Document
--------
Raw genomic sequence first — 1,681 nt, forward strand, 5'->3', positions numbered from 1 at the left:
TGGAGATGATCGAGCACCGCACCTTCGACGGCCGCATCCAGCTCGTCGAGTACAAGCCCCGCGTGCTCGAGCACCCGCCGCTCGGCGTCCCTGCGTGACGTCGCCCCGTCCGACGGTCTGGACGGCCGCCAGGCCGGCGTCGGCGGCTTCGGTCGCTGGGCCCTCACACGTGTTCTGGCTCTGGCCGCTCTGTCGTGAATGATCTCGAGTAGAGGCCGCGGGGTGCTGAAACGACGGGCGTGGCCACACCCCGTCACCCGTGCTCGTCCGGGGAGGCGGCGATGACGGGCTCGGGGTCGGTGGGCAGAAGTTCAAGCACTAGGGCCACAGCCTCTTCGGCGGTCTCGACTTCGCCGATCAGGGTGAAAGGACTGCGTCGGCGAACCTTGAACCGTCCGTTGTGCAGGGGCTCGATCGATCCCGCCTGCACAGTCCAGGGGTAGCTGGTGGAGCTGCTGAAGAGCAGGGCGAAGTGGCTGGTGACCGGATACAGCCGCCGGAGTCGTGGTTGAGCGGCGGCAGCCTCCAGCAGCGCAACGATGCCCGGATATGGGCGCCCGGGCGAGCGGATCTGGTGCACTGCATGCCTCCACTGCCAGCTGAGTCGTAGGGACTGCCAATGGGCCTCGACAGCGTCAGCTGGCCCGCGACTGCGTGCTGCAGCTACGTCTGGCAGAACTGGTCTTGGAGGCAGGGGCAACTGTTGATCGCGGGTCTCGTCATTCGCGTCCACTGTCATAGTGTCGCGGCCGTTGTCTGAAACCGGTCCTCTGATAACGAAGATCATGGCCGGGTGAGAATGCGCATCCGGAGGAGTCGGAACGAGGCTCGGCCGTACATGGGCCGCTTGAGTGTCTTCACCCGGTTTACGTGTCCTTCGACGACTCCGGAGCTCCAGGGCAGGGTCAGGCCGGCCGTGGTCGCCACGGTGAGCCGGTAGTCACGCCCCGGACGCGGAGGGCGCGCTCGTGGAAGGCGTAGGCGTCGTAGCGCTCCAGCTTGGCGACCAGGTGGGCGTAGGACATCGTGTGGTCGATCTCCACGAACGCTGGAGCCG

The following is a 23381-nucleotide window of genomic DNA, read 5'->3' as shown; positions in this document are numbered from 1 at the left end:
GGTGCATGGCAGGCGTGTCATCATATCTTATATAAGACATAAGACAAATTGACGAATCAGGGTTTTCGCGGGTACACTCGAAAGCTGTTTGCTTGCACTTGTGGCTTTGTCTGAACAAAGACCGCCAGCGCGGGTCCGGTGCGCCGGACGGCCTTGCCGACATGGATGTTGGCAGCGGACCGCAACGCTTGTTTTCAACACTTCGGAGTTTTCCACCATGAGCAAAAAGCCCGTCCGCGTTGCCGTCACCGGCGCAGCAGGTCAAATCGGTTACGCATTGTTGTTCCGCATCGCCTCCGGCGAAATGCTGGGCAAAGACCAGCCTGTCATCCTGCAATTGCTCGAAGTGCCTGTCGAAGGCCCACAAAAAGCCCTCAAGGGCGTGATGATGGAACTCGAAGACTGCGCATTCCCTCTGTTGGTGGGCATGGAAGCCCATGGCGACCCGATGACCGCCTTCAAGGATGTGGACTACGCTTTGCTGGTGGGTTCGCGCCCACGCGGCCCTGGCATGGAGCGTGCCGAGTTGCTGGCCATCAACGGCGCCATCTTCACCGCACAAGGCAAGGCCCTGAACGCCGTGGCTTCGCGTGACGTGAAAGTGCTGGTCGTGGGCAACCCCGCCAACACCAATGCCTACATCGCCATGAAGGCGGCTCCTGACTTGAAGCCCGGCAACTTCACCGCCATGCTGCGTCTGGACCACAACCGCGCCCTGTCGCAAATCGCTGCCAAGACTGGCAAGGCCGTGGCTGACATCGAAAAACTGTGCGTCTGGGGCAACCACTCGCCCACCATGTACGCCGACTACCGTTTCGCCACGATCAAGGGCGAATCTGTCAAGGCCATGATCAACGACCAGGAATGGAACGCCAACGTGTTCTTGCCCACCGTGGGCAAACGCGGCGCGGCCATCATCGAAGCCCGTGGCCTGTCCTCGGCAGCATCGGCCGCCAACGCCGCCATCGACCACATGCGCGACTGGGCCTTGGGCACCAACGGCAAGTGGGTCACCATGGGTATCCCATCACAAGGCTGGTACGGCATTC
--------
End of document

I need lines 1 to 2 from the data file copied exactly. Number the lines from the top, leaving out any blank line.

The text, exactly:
Raw genomic sequence first — 1,681 nt, forward strand, 5'->3', positions numbered from 1 at the left:
TGGAGATGATCGAGCACCGCACCTTCGACGGCCGCATCCAGCTCGTCGAGTACAAGCCCCGCGTGCTCGAGCACCCGCCGCTCGGCGTCCCTGCGTGACGTCGCCCCGTCCGACGGTCTGGACGGCCGCCAGGCCGGCGTCGGCGGCTTCGGTCGCTGGGCCCTCACACGTGTTCTGGCTCTGGCCGCTCTGTCGTGAATGATCTCGAGTAGAGGCCGCGGGGTGCTGAAACGACGGGCGTGGCCACACCCCGTCACCCGTGCTCGTCCGGGGAGGCGGCGATGACGGGCTCGGGGTCGGTGGGCAGAAGTTCAAGCACTAGGGCCACAGCCTCTTCGGCGGTCTCGACTTCGCCGATCAGGGTGAAAGGACTGCGTCGGCGAACCTTGAACCGTCCGTTGTGCAGGGGCTCGATCGATCCCGCCTGCACAGTCCAGGGGTAGCTGGTGGAGCTGCTGAAGAGCAGGGCGAAGTGGCTGGTGACCGGATACAGCCGCCGGAGTCGTGGTTGAGCGGCGGCAGCCTCCAGCAGCGCAACGATGCCCGGATATGGGCGCCCGGGCGAGCGGATCTGGTGCACTGCATGCCTCCACTGCCAGCTGAGTCGTAGGGACTGCCAATGGGCCTCGACAGCGTCAGCTGGCCCGCGACTGCGTGCTGCAGCTACGTCTGGCAGAACTGGTCTTGGAGGCAGGGGCAACTGTTGATCGCGGGTCTCGTCATTCGCGTCCACTGTCATAGTGTCGCGGCCGTTGTCTGAAACCGGTCCTCTGATAACGAAGATCATGGCCGGGTGAGAATGCGCATCCGGAGGAGTCGGAACGAGGCTCGGCCGTACATGGGCCGCTTGAGTGTCTTCACCCGGTTTACGTGTCCTTCGACGACTCCGGAGCTCCAGGGCAGGGTCAGGCCGGCCGTGGTCGCCACGGTGAGCCGGTAGTCACGCCCCGGACGCGGAGGGCGCGCTCGTGGAAGGCGTAGGCGTCGTAGCGCTCCAGCTTGGCGACCAGGTGGGCGTAGGACATCGTGTGGTCGATCTCCACGAACGCTGGAGCCG